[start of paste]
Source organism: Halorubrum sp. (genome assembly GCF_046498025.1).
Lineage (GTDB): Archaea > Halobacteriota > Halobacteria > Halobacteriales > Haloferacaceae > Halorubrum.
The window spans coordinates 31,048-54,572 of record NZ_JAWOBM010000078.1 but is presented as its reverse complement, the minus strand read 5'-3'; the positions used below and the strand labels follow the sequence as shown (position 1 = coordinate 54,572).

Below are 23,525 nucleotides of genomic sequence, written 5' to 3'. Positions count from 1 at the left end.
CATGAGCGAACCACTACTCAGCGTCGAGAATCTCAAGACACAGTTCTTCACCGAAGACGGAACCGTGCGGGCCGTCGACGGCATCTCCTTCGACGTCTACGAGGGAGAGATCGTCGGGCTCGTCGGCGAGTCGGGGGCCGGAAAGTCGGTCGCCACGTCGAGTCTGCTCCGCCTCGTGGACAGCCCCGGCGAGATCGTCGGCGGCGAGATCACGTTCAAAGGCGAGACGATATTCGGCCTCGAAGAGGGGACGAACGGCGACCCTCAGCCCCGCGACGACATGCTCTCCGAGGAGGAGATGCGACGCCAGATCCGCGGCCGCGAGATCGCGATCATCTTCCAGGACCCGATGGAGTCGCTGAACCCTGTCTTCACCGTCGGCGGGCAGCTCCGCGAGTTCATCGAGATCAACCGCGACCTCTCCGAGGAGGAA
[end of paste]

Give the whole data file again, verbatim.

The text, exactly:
Source organism: Halorubrum sp. (genome assembly GCF_046498025.1).
Lineage (GTDB): Archaea > Halobacteriota > Halobacteria > Halobacteriales > Haloferacaceae > Halorubrum.
The window spans coordinates 31,048-54,572 of record NZ_JAWOBM010000078.1 but is presented as its reverse complement, the minus strand read 5'-3'; the positions used below and the strand labels follow the sequence as shown (position 1 = coordinate 54,572).

Below are 23,525 nucleotides of genomic sequence, written 5' to 3'. Positions count from 1 at the left end.
CATGAGCGAACCACTACTCAGCGTCGAGAATCTCAAGACACAGTTCTTCACCGAAGACGGAACCGTGCGGGCCGTCGACGGCATCTCCTTCGACGTCTACGAGGGAGAGATCGTCGGGCTCGTCGGCGAGTCGGGGGCCGGAAAGTCGGTCGCCACGTCGAGTCTGCTCCGCCTCGTGGACAGCCCCGGCGAGATCGTCGGCGGCGAGATCACGTTCAAAGGCGAGACGATATTCGGCCTCGAAGAGGGGACGAACGGCGACCCTCAGCCCCGCGACGACATGCTCTCCGAGGAGGAGATGCGACGCCAGATCCGCGGCCGCGAGATCGCGATCATCTTCCAGGACCCGATGGAGTCGCTGAACCCTGTCTTCACCGTCGGCGGGCAGCTCCGCGAGTTCATCGAGATCAACCGCGACCTCTCCGAGGAGGAA